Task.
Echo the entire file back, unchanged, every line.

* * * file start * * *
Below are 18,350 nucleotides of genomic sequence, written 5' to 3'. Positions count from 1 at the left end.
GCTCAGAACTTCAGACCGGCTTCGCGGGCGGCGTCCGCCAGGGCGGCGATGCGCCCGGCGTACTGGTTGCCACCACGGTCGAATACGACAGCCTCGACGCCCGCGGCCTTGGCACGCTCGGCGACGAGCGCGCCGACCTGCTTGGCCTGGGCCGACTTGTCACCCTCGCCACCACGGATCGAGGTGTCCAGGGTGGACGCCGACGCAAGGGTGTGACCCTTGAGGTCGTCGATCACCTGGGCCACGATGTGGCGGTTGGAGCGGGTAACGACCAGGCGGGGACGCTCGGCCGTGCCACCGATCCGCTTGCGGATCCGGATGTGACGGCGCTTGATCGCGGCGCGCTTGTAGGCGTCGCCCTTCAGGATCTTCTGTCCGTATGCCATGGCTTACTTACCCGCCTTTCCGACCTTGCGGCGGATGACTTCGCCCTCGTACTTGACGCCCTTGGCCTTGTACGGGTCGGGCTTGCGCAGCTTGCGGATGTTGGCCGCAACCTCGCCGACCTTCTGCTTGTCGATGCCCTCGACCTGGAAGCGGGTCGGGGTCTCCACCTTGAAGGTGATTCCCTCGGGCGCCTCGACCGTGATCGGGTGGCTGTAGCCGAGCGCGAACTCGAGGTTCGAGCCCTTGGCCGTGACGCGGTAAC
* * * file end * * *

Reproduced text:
Below are 18,350 nucleotides of genomic sequence, written 5' to 3'. Positions count from 1 at the left end.
GCTCAGAACTTCAGACCGGCTTCGCGGGCGGCGTCCGCCAGGGCGGCGATGCGCCCGGCGTACTGGTTGCCACCACGGTCGAATACGACAGCCTCGACGCCCGCGGCCTTGGCACGCTCGGCGACGAGCGCGCCGACCTGCTTGGCCTGGGCCGACTTGTCACCCTCGCCACCACGGATCGAGGTGTCCAGGGTGGACGCCGACGCAAGGGTGTGACCCTTGAGGTCGTCGATCACCTGGGCCACGATGTGGCGGTTGGAGCGGGTAACGACCAGGCGGGGACGCTCGGCCGTGCCACCGATCCGCTTGCGGATCCGGATGTGACGGCGCTTGATCGCGGCGCGCTTGTAGGCGTCGCCCTTCAGGATCTTCTGTCCGTATGCCATGGCTTACTTACCCGCCTTTCCGACCTTGCGGCGGATGACTTCGCCCTCGTACTTGACGCCCTTGGCCTTGTACGGGTCGGGCTTGCGCAGCTTGCGGATGTTGGCCGCAACCTCGCCGACCTTCTGCTTGTCGATGCCCTCGACCTGGAAGCGGGTCGGGGTCTCCACCTTGAAGGTGATTCCCTCGGGCGCCTCGACCGTGATCGGGTGGCTGTAGCCGAGCGCGAACTCGAGGTTCGAGCCCTTGGCCGTGACGCGGTAAC